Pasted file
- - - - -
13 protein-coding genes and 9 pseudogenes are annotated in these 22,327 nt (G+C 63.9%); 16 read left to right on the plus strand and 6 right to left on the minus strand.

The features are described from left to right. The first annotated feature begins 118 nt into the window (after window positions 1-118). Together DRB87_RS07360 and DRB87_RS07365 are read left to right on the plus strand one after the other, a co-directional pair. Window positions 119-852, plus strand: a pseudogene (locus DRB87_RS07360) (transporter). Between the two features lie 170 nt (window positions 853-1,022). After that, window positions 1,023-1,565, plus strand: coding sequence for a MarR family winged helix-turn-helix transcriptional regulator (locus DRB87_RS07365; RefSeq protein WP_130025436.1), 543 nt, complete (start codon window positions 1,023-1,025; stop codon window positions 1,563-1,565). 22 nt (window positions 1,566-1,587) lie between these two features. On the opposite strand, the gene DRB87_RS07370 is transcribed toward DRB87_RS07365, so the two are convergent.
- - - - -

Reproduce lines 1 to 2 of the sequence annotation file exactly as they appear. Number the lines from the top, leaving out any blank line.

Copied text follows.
13 protein-coding genes and 9 pseudogenes are annotated in these 22,327 nt (G+C 63.9%); 16 read left to right on the plus strand and 6 right to left on the minus strand.

The features are described from left to right. The first annotated feature begins 118 nt into the window (after window positions 1-118). Together DRB87_RS07360 and DRB87_RS07365 are read left to right on the plus strand one after the other, a co-directional pair. Window positions 119-852, plus strand: a pseudogene (locus DRB87_RS07360) (transporter). Between the two features lie 170 nt (window positions 853-1,022). After that, window positions 1,023-1,565, plus strand: coding sequence for a MarR family winged helix-turn-helix transcriptional regulator (locus DRB87_RS07365; RefSeq protein WP_130025436.1), 543 nt, complete (start codon window positions 1,023-1,025; stop codon window positions 1,563-1,565). 22 nt (window positions 1,566-1,587) lie between these two features. On the opposite strand, the gene DRB87_RS07370 is transcribed toward DRB87_RS07365, so the two are convergent.